After a big-hitting start to the year, February made way for independent cinema to shine through. That being said, there was still room for one of the biggest blockbuster hits of the year.

So let's take a look at the best films from February 2016.

5) Welcome to Leith

This documentary sees a group of Neo-Nazi's and well-known racists try to take over the miniature rural town of Leith. With a population of just 24, Leith has to band together to fight an invasion of intimidation and hatred.

Particularly poignant in the current political climate, Welcome to Leith raises questions about the balance between retaining the freedoms that makes America so great and trying to put an end to these virulent hate groups.

Directors Michael Nichols and Christopher K. Walker perfectly interweave intense, anxiety-filled and enraging scenes with stunning images of vast South Dakotan vistas to leave juxtaposing tastes of disgust and hope.

4) Bone Tomahawk

As Westworld takes the television world by storm, there appears to be a growing thirst for tales of violence, savagery and pure horror on the American Frontier.

Bone Tomahawk delivers exactly that.

This slow-burn Western serves up a rescue plot that is reminiscent of John Ford's The Searchers (1956). The tremendously well-judged performances of Kurt Russell, Matthew Fox, Richard Jenkins and Patrick Wilson keep the Film at a simmer before a gruesomely thrilling finale.

3) Meru

This gem of a documentary pits the limits of human determination and sheer will against a breathtakingly beautiful but unforgivably perilous landscape.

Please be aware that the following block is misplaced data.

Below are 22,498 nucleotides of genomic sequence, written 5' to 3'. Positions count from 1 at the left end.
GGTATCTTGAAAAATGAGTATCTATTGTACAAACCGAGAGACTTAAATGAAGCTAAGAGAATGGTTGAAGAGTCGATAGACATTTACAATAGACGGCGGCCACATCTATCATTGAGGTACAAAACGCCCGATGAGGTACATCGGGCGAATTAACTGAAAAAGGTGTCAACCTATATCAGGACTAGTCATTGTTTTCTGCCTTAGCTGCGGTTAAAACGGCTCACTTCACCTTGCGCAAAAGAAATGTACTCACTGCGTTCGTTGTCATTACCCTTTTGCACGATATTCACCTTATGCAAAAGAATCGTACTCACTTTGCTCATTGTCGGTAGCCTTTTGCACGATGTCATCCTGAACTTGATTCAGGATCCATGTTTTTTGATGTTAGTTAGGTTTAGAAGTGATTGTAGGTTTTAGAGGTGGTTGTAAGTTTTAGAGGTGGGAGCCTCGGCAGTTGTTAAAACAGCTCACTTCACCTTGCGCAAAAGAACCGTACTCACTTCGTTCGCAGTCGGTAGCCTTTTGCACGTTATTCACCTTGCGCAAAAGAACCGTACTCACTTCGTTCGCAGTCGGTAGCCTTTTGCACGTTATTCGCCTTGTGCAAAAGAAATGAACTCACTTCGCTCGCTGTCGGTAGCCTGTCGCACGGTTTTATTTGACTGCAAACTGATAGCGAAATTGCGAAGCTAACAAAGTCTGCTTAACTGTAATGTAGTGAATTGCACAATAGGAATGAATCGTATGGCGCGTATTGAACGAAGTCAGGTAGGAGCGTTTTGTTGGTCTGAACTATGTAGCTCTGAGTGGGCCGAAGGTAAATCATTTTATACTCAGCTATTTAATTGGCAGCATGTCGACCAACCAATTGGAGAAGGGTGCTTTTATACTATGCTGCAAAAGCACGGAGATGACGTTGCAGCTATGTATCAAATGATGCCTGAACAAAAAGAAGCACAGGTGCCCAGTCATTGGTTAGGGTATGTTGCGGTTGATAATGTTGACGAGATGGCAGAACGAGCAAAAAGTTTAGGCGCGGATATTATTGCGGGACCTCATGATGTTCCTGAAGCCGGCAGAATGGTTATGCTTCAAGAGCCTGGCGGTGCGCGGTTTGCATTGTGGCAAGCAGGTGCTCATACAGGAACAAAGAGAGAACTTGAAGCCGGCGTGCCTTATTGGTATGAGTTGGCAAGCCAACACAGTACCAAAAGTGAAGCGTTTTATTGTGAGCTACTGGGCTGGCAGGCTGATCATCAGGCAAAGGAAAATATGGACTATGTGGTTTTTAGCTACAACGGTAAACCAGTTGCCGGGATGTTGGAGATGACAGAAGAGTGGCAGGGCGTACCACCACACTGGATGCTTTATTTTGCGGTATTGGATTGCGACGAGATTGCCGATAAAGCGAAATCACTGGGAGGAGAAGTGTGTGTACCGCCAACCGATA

The near-impossible to conquer Mount Meru provides the ultimate for the world's most talented and daring climbers. This film follows a group as they attempt to become the first to reach Meru's summit.

The cinematography of Jimmy Chin should not be underestimated. He does an excellent job of capturing the ascent and it makes for jaw-dropping viewing, particularly a scene which features Jose Gonzalez's song Heartbreats.

Meru is an inspiring and persistently astonishing film.

2) Chronic

In the month that gave us the most outrageous and brass film of the year, we also got one of the most quietly thought-provoking and sobering films in recent years.

In his English-language debut, Michael Franco gives an unapologetically realist look at a caregiver for the terminally ill. Tim Roth's performance of incredible control and subtly makes this tough-to-watch film compulsory viewing for the ardent movie-goer.

1) Deadpool

Let's face it; the comic book film market is dangerously oversaturated. 2016 has proved there is still potential for these big-money genre films to fail - especially when you prematurely throw Batman and Superman on the big screen together.

However, deadpool found a way to harness this growing fatigue to create something fresh, fun and different. A lot is owed to the two forces that make this film tick: an 'R' rating and Ryan Reynolds.

There is room for satire, subversion, ridicule and more, as Reynolds pushes unexplored boundaries to provide 108 minutes of riotous entertainment.